Release of ‘India’s National Security Crisis: Reinventing the Republic’
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‘India’s National Security Crisis: Reinventing the Republic’ written by Maj Gen (Dr) GD Bakshi SM, VSM (Retd) was released at the Vivekananda International Foundation on 21 April 2014. The function was presided over by Mr. Prakash Singh, former DG, BSF and DG, UP Police. Ambassador Kanwal Sibal, former Foreign Secretary, was the guest of honour.

In his inaugural address, Mr Ajit Doval, Director, VIF (who has contributed the foreword to the book) spoke of the contrived national narrative crafted by the Nehruvian school that India was premised on soft power and not hard power as other Westphalian states are. Maj Gen Bakshi then gave a presentation on the book. He highlighted how India’s national Security has been seriously undermined in the current decade. 2014 is a critical year for India’s Security. The challenge from China- Pakistan nexus is on the rise. The US forces are withdrawing from Afghanistan and the ISI could try to impose the Taliban in Kabul. It may push surplus Jihadi cadres towards J & K and rest of India. India is a three front situation – it has China to the North, Pakistan to the West and Maoists and Jihadis in our rear.

The central maxim of our grand strategy should be never to fight them concurrently but sequentially and one by one. India must regain the strategic and tactical initiative in the region. It must strengthen its economy, generate jobs to meet the challenge of the demographic youth bulge and rapidly modernize its armed forces. It must strengthen its strategic partnership with countries like Japan, Vietnam, Philippines, South Korea and Malaysia to balance a rising China. It must raise costs for Pakistan’s sponsorship of terror.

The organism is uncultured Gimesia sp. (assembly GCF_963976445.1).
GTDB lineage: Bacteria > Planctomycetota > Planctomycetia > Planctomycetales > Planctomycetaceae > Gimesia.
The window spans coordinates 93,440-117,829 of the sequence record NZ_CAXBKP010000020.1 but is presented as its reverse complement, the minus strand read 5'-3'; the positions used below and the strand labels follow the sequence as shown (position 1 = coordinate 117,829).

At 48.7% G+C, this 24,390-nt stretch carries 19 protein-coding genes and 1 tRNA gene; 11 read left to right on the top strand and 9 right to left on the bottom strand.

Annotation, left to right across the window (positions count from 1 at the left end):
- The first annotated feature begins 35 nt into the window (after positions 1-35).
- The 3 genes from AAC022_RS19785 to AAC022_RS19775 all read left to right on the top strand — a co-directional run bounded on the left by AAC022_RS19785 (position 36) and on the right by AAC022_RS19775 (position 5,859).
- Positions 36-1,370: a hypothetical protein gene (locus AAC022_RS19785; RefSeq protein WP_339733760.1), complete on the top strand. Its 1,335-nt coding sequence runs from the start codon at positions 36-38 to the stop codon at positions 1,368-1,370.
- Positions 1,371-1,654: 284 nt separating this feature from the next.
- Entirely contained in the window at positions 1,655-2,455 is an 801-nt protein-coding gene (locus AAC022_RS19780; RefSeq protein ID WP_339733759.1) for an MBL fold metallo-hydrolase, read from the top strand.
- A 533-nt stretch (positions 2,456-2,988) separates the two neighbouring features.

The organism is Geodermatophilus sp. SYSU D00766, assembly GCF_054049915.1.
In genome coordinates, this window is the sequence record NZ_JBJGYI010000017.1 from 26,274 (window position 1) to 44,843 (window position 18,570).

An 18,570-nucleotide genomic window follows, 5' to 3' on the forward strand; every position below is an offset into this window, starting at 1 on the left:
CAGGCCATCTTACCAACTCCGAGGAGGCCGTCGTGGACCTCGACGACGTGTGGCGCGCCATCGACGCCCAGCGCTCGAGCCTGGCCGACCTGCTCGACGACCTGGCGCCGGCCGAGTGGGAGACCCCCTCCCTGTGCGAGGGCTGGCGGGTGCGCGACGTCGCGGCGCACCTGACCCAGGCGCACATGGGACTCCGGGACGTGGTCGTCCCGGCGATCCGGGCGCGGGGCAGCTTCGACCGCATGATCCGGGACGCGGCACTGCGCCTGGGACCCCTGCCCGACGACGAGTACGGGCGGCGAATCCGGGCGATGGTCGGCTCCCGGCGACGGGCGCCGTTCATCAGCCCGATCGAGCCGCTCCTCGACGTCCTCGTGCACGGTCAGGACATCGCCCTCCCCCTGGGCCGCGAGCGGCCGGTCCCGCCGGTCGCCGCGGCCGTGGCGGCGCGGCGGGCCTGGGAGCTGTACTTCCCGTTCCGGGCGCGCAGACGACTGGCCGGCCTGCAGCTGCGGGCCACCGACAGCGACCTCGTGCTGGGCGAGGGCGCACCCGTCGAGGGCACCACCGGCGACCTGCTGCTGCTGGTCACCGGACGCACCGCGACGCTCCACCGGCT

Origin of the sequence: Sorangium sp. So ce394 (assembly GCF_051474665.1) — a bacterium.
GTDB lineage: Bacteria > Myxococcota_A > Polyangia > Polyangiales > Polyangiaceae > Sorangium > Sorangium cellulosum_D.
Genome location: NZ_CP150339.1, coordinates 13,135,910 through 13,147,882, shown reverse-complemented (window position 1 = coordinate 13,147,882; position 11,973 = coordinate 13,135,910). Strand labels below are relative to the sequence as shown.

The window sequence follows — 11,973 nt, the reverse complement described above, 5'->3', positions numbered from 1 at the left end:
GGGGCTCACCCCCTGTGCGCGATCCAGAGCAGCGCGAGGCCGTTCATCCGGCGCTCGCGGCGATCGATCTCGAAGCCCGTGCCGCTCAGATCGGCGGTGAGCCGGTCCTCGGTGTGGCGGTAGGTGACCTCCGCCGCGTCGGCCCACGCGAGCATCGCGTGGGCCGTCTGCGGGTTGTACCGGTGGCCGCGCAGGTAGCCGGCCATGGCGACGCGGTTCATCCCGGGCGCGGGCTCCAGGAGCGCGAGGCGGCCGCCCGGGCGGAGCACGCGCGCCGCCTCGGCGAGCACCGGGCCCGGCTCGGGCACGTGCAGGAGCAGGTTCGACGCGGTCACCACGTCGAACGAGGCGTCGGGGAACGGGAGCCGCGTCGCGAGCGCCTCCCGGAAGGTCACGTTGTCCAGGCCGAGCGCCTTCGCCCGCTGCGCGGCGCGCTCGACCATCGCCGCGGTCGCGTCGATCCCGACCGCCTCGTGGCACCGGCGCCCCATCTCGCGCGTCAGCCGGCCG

In his address, Amb. Sibal differed with some of the issues raised by the author. Japan will have to overcome its policy of pacifism for a meaningful strategic cooperation aimed at China. Most of these countries relied on the USA for support against China. Mr. Prakash Singh in his keynote address highlighted the threat from Maoism and Jihadi tanzeems to India’s Security. Differences with the UPA government had weakened the states’ resolve to deal with these threats. Of the two, the Jihadis, he felt, posed the major danger.

A lively question and answer session followed the panel discussion.

Event Date 
April 21, 2014
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